Several millions for elementary particle research at KIT

January 7th, 2019
Several millions for elementary particle research at KIT
The CMS experiment is one of four large experiments at the Large Hadron Collider (LHC) of CERN in Geneva. Credit: Michael Hoch, Maximilien Brice/CERN/CMS Collaboration
Experimental research into the fundamental building blocks of nature and the technologies required for this purpose by Karlsruhe Institute of Technology (KIT) will be funded with a total of EUR 7.6 million by the Federal Ministry of Education and Research (BMBF) from 2019 to 2021. With these funds, scientists will be able to push research within the international large-scale experiments at CERN, Geneva, Switzerland or KEK, Tsukuba, Japan.

Elementary particle physics is aimed at studying the fundamental building blocks of nature and their interactions to draw conclusions with respect to the mechanisms of the big bang. In the area of elementary particle physics, BMBF has now decided to fund participation of German universities in the large-scale experiments at the European laboratory CERN near Geneva or at the High-energy Accelerator Research Organization KEK in Tsukuba north of Tokyo.

Researchers of KIT's Institute of Experimental Particle Physics (ETP) have now been granted new funding for their contributions to the experiments CMS (Compact Muon Solenoid) at CERN and Belle II at KEK. In addition, BMBF approved funding for the upgrade of the CMS experiment and development of new methods to handle the large data volumes of the experiments. Total funding amounts to approx. EUR 7.6 million in the next two and a half years.

CMS—Detector at the World's Largest Particle Accelerator

The CMS experiment is one of four big experiments at the Large Hadron Collider (LHC) of CERN. Since the beginning of planning and construction of the experiment, ETP has been involved with a team of about 90 persons. This is the biggest university group conducting research at CERN. Major components of the detector, in particular those based on silicon technology, were manufactured at the laboratories of KIT. Moreover, KIT developed algorithms to analyze the large data volumes. The highlight of research at CERN so far has been the discovery of the Higgs boson in 2012. The CMS group from Karlsruhe contributed largely to this success.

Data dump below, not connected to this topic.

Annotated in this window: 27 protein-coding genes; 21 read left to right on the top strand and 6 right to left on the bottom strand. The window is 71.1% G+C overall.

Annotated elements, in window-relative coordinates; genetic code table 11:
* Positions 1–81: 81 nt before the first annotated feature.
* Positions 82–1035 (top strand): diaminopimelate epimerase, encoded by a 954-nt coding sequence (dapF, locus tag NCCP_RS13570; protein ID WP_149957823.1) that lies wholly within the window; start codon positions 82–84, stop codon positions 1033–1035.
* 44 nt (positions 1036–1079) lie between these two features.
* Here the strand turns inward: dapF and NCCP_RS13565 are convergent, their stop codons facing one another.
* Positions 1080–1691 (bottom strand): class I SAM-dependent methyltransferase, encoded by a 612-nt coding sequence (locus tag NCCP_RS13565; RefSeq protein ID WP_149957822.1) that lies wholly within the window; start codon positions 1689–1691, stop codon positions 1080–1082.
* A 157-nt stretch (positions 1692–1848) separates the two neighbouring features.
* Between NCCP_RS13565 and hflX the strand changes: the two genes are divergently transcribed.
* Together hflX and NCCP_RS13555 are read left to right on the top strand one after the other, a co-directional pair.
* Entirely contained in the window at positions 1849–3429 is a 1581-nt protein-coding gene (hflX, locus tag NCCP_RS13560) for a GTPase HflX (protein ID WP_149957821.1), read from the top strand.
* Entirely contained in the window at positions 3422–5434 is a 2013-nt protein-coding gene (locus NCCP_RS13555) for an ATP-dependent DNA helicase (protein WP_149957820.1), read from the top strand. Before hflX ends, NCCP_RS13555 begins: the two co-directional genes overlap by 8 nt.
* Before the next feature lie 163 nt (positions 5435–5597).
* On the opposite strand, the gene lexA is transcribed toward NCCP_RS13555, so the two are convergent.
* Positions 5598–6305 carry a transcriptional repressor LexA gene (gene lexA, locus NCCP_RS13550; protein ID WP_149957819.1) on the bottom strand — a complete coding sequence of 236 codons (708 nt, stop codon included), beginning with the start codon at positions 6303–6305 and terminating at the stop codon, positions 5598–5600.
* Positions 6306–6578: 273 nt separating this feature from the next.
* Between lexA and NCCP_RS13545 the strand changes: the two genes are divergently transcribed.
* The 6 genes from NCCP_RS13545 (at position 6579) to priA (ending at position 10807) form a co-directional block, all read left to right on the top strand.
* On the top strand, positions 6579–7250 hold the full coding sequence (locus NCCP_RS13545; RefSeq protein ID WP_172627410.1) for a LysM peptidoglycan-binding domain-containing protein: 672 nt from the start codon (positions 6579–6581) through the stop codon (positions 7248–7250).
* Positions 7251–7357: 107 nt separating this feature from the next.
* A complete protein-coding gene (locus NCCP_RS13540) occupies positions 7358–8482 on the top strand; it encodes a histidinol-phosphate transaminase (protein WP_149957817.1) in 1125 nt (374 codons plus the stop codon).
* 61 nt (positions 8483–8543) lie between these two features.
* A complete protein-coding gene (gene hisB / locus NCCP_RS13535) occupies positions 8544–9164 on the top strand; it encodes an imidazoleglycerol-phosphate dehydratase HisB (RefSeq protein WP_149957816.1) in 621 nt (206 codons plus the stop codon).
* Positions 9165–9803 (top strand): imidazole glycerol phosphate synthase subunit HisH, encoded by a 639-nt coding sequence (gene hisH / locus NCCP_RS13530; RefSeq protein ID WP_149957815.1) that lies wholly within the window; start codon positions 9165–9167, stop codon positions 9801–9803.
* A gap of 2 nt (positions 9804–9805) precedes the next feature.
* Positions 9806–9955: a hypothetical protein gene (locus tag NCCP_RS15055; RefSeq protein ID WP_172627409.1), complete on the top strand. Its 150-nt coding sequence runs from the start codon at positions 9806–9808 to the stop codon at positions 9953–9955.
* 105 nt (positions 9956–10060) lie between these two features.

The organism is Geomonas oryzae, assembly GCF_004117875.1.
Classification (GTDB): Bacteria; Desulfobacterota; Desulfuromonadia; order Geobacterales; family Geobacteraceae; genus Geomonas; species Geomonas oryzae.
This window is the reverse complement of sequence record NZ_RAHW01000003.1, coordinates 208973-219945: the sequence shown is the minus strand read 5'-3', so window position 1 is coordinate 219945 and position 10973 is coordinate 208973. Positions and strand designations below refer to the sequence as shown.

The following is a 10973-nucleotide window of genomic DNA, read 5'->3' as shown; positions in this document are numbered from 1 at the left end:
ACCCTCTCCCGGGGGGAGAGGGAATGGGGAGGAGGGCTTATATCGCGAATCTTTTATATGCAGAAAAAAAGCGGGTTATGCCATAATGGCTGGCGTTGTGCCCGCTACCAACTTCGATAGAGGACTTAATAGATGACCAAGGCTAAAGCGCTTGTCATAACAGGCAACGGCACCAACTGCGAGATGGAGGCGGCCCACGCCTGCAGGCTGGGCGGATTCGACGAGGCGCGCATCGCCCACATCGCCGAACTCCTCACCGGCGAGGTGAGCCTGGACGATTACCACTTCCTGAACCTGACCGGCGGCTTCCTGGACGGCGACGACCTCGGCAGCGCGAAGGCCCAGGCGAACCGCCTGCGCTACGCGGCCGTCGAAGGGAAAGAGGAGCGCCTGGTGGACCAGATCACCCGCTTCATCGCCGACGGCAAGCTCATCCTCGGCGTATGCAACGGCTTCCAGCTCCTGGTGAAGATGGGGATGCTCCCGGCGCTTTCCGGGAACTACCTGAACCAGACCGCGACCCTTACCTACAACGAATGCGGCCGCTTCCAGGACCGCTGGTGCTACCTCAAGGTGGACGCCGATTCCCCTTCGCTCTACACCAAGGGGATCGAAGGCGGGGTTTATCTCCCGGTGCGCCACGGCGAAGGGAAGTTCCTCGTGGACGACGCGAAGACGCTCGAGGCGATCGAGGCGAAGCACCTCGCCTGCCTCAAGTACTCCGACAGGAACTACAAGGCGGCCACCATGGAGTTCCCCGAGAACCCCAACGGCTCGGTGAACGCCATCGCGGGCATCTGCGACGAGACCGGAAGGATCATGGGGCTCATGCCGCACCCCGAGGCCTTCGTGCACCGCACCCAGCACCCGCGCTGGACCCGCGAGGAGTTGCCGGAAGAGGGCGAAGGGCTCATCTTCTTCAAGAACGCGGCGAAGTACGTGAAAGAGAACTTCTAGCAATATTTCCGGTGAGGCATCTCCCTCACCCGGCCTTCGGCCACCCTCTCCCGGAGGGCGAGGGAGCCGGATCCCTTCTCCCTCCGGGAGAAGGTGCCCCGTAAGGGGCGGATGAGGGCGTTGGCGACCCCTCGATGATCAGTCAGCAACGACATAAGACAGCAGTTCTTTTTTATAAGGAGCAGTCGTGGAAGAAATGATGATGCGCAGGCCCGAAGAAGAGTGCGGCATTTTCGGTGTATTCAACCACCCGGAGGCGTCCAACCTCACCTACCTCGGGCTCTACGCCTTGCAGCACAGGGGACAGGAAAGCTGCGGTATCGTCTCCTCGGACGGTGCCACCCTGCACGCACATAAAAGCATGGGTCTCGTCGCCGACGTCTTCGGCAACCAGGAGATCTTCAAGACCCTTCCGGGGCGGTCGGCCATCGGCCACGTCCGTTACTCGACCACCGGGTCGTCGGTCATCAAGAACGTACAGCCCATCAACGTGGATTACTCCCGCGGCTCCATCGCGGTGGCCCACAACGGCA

The CMS Upgrade Program

Preparations for the future CMS experiment as of 2026 already are in full swing. Researchers of KIT are building highly precise silicon particle detectors, by means of which conclusions can be drawn with respect to the trajectories of elementary particles inside the CMS experiment. "This project will combine physical fundamental research with technology development, often at the limit of what is technically feasible," says Project Head Professor Ulrich Husemann.

Belle II—Kollisionen im japanischen Superbeschleuniger

Preparations for the future CMS experiment as of 2026 already are in full swing. Researchers of KIT are building highly precise silicon particle detectors, by means of which conclusions can be drawn with respect to the trajectories of elementary particles inside the CMS experiment. "This project will combine physical fundamental research with technology development, often at the limit of what is technically feasible," says Project Head Professor Ulrich Husemann.

"In the past years, we found strong evidence of electrons and their "cousins," the myons and tauons, having a behavior other than we expected," says Project Head Professor Florian Bernlochner. By late 2021, the Belle II experiment will have recorded sufficient data to get to the bottom of this mystery.

Pilot-ErUM-Data—Efficient Infrastructures and Machine Learning

The Pilot-ErUm-Data joint project contributes to the digital agenda of the Federal Government. Within this project, scientists of KIT and other universities conducting research in the areas of astroparticle physics, hadron physics, nuclear physics, and particle physics work on the development of more efficient computing infrastructures, improved data evaluation using machine learning methods, and more efficient algorithms for data evaluation and simulation. "The challenges associated with the big data volumes of our experiments will require new, more efficient computing concepts," says Project Head Professor Günter Quast.

"Research is carried out worldwide and the members of our team come from all around the world. The new funds will help us continue to fulfill our role in society and to not only develop new technologies for the search for fundamental building blocks of nature, but mainly to qualify young researchers in high technologies and international collaboration," underscores the Head of ETP, Professor Thomas Müller, who also coordinates the ongoing CMS activities.

Provided by Karlsruhe Institute of Technology

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